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Cinnamomum propinquum

Family

Lauraceae

Botanical Name

Cinnamomum propinquum F.M.Bailey

Bailey, F.M. (1901) The Queensland Flora 4: 1309. Type: Summit of Bellenden-Ker, Expd. 1889, leaf specimens; Mount Bartle-Frere, Stephen Johnstone, (F.v.M.), flowering specimens ....

Common name

Pepperwood

Stem

Strong peppery odour in the blaze. Lenticels in longitudinal lines. White granular stripes in the outer blaze.

Leaves

Freshly broken twigs have a peppery odour. Twigs 4-angled when young but terete when older, clothed in straight, white or pale brown hairs when young, but glabrous when older. Leaf blades about 5-9.5 x 2-3.5 cm, thick and leathery, slightly glaucous on the underside, clothed in straight, white or pale brown appressed hairs when young but eventually becoming almost glabrous. Midrib raised on the upper surface. Petioles flat or channelled on the upper surface. Oil dots visible with a lens.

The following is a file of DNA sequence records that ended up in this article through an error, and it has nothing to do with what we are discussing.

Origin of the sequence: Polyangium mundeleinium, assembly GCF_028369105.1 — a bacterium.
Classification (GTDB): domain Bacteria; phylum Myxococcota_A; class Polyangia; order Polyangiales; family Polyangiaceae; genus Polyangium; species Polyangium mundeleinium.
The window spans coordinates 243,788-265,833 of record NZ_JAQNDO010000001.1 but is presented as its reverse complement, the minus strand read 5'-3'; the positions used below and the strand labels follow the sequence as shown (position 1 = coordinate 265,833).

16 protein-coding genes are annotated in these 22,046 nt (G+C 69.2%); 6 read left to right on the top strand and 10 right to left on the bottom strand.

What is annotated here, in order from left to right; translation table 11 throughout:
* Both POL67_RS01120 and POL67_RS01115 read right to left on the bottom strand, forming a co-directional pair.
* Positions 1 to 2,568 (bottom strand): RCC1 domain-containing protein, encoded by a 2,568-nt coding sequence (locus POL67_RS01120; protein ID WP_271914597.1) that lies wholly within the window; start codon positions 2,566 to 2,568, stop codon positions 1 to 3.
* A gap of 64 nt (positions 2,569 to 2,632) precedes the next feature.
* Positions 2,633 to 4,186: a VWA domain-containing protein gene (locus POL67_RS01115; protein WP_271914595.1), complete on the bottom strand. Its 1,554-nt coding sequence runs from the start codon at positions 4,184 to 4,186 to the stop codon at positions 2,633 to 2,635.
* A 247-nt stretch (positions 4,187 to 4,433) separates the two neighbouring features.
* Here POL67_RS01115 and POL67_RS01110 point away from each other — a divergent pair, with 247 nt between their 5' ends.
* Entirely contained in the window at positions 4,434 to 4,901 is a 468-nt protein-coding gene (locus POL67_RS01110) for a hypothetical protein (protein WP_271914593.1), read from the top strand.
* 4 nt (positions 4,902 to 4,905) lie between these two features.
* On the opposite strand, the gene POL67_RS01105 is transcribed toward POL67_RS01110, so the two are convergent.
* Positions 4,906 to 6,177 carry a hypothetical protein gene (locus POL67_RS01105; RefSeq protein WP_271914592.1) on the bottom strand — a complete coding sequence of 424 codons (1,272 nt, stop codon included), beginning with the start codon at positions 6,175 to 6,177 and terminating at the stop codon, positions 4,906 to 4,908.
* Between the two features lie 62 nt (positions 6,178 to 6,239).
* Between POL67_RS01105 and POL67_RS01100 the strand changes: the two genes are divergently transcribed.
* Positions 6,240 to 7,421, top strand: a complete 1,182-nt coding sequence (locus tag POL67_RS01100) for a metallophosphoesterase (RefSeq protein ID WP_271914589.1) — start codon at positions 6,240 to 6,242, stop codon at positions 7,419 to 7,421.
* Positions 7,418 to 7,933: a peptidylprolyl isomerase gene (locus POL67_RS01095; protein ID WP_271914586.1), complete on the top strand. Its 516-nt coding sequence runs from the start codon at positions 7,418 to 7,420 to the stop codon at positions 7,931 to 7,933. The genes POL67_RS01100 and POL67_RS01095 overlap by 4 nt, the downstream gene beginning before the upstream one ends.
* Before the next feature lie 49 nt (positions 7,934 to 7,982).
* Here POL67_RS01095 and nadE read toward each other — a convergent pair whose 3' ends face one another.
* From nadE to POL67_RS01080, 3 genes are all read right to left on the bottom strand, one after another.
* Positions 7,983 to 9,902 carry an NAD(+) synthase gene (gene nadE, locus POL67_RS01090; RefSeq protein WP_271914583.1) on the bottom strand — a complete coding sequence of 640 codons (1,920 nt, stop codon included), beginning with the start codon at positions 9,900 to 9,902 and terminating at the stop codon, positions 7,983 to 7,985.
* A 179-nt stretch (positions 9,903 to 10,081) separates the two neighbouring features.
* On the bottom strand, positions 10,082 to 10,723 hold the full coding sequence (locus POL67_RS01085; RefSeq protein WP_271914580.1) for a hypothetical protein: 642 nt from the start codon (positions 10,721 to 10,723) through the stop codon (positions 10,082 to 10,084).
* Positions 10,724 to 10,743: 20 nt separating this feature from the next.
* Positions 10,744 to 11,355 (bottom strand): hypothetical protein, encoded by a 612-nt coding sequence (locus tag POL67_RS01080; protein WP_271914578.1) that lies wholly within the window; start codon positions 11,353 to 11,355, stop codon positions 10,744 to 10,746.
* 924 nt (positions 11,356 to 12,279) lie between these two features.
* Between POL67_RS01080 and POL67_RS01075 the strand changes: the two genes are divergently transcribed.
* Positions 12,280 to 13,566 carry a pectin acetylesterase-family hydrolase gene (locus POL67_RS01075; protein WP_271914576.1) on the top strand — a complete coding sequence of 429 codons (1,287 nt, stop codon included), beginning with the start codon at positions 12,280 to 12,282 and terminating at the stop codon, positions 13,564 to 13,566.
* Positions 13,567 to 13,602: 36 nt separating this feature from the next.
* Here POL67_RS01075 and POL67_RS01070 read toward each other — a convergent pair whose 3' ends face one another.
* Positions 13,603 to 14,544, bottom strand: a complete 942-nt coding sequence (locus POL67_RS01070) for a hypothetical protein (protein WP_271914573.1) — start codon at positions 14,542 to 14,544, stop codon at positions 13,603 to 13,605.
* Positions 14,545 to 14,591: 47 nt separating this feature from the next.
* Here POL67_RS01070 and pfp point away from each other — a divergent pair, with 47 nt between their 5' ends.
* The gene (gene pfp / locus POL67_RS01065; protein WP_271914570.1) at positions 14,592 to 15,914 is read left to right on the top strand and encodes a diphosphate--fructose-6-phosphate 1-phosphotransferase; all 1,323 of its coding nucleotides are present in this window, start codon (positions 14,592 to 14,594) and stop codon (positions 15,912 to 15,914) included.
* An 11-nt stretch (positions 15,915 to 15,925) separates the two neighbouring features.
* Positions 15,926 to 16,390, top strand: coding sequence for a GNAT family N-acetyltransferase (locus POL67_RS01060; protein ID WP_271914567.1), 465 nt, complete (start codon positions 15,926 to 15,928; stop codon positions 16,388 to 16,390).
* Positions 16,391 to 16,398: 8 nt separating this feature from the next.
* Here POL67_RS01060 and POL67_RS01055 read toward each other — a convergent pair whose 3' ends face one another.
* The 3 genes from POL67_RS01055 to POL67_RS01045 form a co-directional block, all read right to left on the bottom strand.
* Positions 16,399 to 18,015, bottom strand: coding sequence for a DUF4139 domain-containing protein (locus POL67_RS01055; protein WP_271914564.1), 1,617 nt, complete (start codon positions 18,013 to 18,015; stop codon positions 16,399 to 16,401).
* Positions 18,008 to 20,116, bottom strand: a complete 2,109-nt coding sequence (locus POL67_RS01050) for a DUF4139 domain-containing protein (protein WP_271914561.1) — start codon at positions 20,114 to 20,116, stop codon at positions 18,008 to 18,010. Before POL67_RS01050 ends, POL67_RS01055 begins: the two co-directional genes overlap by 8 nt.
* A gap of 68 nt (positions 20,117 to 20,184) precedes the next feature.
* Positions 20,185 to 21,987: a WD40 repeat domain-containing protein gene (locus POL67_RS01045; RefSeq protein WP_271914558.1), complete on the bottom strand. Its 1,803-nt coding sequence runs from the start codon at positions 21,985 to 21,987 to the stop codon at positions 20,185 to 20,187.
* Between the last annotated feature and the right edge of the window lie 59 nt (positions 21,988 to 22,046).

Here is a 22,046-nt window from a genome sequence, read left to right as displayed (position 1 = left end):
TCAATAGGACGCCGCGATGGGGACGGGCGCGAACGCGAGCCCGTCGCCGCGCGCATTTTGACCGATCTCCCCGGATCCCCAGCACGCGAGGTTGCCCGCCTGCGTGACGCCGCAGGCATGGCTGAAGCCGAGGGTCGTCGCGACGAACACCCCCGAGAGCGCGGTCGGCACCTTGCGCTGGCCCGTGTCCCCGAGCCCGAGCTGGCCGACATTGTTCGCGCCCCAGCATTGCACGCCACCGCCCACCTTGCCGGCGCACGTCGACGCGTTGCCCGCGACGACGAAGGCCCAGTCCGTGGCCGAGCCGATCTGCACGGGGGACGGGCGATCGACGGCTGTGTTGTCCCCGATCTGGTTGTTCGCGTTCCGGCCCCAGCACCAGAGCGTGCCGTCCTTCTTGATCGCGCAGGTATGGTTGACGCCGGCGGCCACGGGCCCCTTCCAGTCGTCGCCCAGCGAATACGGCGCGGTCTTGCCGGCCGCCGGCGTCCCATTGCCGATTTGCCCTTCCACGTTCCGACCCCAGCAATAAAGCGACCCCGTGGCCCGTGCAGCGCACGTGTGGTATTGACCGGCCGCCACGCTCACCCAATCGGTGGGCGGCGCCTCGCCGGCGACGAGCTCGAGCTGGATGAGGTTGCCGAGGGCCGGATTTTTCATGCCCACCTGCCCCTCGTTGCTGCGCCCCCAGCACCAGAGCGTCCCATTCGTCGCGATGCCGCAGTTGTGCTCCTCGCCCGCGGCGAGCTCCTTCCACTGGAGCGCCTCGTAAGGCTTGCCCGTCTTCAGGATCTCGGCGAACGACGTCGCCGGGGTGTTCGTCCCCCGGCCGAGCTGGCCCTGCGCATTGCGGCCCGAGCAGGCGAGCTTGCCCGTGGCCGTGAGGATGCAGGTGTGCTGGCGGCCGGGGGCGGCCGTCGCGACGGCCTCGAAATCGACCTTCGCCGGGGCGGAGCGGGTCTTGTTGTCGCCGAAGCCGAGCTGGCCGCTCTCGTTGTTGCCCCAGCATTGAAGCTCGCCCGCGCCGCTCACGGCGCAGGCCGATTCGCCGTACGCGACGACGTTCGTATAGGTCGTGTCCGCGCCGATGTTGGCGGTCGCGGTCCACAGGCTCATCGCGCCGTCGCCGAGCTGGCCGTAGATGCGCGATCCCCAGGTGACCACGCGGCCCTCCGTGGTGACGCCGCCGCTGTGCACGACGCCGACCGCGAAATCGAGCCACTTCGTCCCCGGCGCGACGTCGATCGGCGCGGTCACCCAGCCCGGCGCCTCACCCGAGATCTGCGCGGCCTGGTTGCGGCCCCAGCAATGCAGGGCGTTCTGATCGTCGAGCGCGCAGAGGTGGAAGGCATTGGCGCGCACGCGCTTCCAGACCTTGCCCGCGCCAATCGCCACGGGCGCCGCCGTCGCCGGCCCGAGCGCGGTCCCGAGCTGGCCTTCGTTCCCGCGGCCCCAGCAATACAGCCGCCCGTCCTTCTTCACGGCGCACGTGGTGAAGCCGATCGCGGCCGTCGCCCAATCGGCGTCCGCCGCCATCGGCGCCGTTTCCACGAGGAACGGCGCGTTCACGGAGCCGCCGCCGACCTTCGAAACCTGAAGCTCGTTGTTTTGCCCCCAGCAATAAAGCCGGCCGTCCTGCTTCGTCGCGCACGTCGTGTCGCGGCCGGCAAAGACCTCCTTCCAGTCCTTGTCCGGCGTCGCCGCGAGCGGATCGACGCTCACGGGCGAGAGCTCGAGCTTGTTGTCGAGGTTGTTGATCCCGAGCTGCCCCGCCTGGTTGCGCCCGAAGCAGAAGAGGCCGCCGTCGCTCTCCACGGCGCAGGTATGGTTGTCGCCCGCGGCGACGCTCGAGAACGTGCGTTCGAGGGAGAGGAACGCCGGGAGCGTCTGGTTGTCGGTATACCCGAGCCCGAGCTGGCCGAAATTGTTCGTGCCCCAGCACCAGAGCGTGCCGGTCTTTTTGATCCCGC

Flowers

Tepals about 3.5-5 mm long. Stamens nine (six opening inwards and three opening outwards). Staminodes three.

Fruit

Fruiting receptacle or cupule obviously lobed at the apex. Fruits about 13.5 x 11.5 mm when ripe.

Seedlings

At the tenth leaf stage: leaf blade leathery, penninerved and slightly triplinerved, glaucous on the underside; oil dots small, visible with a lens; terminal bud almost white because of hairs.

Distribution and Ecology

Usually regarded as endemic to NEQ, restricted to the summit regions of the Bellenden Ker Range and Mt Bartle Frere. Altitudinal range from 1450-1550 m. Grows in stunted mountain rain forest usually on the tops of windswept ridges. May possibly occur in New Guinea.

Natural History

This species does not grow large enough to produce millable logs. Wood specific gravity 0.85. Hyland (1989).

NEQ

X

Shrub (woody or herbaceous, 1-6 m tall)

X

Tree

X

RFK Code

784